If dreams were this funny, anesthetics would be the most demanded product of our day. American Night: The Ballad of Juan Jose opened last Friday at Cyrano's Off-Center Playhouse to a packed house and generally entertained audience. Cyrano's describes the Richard Montoya play as "provocative" and "irreverent." It certainly is irreverent, but no one is likely to be provoked unless they are staunchly Republican or without a sense of humor, both unlikely groups for Cyrano's.
Juan Jose (played by Alonso Paredes) is a young Mexican studying to pass his U.S. citizenship exam. Studying late into the night, he falls asleep and dreams of the events and historical figures he read about, which he quickly finds are much more wild when animated.
The plot really starts moving when Juan dreams that he is in 1848, and in a position to sign (or not sign) the Treaty of Guadalupe Hidalgo, which gave America most of the southwest and then some. Told that the treaty will make people in the territory instant U.S. citizens-his personal craving-Juan signs it. The problem is that now, for the next century and beyond, any other Mexican found in those territories will be classified as an alien. Jose quickly finds this out as he's transported to 21st century Arizona, where two marvelously paranoid border patrol officers (Vivian Melde and Erick Robertson) interrogate him, exercising extraordinary creativity in charging him for domestic dispute, terrorism, being "highly agitated," and more.
The number of characters that follow, as well as their behavior, is dizzying. But all this is expected of a dream. The cast, directed by Richard Benavides, successfully handles the seemingly endless characters, costume changes, and distinct accents.
All of the characters are stereotypes, but each is an "adorable stereotype," as one character calls the other. Juan Jose himself is a stereotype, a good young Mexican man trying to make it to America to find a better life for himself and his pregnant wife, who stays in Mexico. It is like a telenovela when the pregnant wife appears in Jose's dream, rubbing her bell, triggering in Juan a passionate reaction.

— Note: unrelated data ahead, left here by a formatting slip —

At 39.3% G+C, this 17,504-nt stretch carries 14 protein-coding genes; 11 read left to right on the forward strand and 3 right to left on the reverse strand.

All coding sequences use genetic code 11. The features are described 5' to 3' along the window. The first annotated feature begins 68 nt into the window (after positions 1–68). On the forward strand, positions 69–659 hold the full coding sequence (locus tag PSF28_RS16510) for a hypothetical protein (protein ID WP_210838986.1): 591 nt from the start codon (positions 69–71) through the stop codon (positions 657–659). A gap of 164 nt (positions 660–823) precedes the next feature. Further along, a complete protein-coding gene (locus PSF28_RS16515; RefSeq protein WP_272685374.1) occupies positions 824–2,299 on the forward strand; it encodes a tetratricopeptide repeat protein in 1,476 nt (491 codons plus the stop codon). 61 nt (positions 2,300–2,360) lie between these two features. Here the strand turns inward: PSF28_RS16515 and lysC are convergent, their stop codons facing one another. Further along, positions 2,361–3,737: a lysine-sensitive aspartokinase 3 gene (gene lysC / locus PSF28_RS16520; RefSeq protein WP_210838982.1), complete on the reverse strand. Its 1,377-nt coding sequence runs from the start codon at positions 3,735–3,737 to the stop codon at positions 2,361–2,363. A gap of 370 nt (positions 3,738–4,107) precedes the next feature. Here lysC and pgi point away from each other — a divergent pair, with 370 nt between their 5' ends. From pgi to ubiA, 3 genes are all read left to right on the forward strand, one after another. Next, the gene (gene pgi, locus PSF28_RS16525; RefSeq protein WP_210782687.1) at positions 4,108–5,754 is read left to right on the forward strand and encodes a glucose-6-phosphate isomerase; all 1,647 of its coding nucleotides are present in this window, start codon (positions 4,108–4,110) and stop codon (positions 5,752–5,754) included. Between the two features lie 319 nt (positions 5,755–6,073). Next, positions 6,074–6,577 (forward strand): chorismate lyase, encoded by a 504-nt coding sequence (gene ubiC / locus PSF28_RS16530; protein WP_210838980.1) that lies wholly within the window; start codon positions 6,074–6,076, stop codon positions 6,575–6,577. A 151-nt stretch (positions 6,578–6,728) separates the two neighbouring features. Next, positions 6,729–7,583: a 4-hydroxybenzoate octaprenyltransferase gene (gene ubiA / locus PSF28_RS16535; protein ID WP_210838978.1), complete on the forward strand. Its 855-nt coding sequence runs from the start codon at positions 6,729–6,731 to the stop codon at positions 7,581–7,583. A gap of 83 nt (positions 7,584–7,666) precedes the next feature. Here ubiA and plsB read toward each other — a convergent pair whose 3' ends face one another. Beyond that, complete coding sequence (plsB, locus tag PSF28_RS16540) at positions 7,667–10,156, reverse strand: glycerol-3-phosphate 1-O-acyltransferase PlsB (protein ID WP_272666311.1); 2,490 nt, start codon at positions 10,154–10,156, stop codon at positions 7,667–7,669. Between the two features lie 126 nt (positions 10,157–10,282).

Despite the entirely two-dimensional characters, the way these stereotypes act comes off as charming, and often hilarious. The spirited performance of the entire cast, the cartoonish historical figures, the mixture of historical dialect with contemporary slang-all makes the play worth seeing.
David Haynes was a particular delight to watch. First appearing as a patronizing Elder Clark, Haynes accentuates his belly to biblical proportions. But with a costume change he appears humble and helpful (and rather slim) as Harry Bridges. The costumes were spot-on, often producing laughter before the character, be it the Pope or a sumo wrestler, flashed onto the stage. The characters of Joan Baez and Jackie Robinson make notable appearances. Baez, getting high at Woodstock, offers several inaccurate prophecies, such as "Art school is the new law school. "
Though it's based on the immigration experience faced by Mexicans, American Night frequently references other groups who share their experiences. This includes a scene with "Johnny and the Japs," and a few words by Jackie Robinson, which are surprisingly moving, when he distinguishes between a part of America (racists) and the whole of America (the principle of equality).
Juan's great-grandfather appears toward the end, giving the play a poetic unity. Also named Juan Jose, his appearance weaves the history of the last couple centuries together, showing how the same battles and injustices are repeating. Though it can't be taken too seriously-Juan Jose senior does command the younger Juan, "bring me a Lady Gaga T-shirt" from America.
The only time I thought the play may have crossed the line (the line being provocation without humor) was when Jackie Robinson encouraged Jose to hand a baseball to Emmett Till. Other than the fact they lived in the same time period, I didn't see the humor or connection in referencing a 14-year-old boy who was brutally murdered for being black. It served no purpose but to expand a roll call of historical figures.
The play is indeed irreverent, but not exactly witty. The script shows these stereotypes clearly, but the only comment it makes is the rather obvious one that they are ridiculous. Nonetheless, to see them in action is hilarious.
I'll let you decide if the conclusion was lackluster.
In the end, assuming you won't quibble over wit or vote for Romney, few plays can pack so many laughs into every minute.